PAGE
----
In Africa, the poaching of gorillas is a common occurrence. Adults are hunted and butchered for meat, often leaving infant gorillas as orphans. One such “bushmeat orphan” named Michael was luckier than most. He was rescued at age three and sent to live with another gorilla named Koko who became like a brother to him. Both primates learned to paint and communicate well using American sign language.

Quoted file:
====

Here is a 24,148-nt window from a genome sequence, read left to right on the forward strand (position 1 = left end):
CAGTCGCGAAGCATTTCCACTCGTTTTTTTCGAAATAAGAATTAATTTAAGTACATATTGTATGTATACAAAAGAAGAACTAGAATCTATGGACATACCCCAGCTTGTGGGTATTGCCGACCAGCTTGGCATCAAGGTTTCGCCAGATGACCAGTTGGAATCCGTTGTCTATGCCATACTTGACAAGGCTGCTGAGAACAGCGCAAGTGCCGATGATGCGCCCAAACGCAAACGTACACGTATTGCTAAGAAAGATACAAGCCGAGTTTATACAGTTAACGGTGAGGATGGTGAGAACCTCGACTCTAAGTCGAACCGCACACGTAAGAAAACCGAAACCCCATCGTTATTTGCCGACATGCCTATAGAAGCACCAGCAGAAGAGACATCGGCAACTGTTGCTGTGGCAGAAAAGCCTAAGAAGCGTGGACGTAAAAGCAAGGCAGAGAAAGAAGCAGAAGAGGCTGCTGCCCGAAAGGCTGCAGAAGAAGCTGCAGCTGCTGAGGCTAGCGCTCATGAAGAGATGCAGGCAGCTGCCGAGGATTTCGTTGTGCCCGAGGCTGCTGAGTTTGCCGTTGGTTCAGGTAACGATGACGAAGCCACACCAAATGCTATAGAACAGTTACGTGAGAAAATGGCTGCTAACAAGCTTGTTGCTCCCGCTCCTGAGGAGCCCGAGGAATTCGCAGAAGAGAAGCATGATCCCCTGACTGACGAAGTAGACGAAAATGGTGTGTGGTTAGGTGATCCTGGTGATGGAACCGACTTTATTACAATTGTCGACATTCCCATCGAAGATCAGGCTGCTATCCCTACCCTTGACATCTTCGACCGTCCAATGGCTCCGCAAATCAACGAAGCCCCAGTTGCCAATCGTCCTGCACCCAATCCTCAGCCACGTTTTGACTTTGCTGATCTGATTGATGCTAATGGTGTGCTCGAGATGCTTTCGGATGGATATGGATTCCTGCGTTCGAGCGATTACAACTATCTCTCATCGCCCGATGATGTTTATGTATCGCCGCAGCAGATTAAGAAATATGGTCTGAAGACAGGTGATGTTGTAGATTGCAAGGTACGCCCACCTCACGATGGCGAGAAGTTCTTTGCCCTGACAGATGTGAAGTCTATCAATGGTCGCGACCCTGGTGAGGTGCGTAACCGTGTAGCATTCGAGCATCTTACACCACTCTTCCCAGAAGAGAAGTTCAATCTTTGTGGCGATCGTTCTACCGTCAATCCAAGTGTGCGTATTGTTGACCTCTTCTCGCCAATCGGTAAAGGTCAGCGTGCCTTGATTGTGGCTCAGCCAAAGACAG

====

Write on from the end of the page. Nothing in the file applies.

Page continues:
Michael was once asked the question, “What can you tell me about your mother?” He responded in the same way several different times, signing words such as cry, sharp, noise, loud, trouble, cut, neck, and hole to describe a memory of his mother. Michael’s caretakers assume that he had likely witnessed his mother’s killing by poachers as a baby and carried that horrific memory from that moment forward.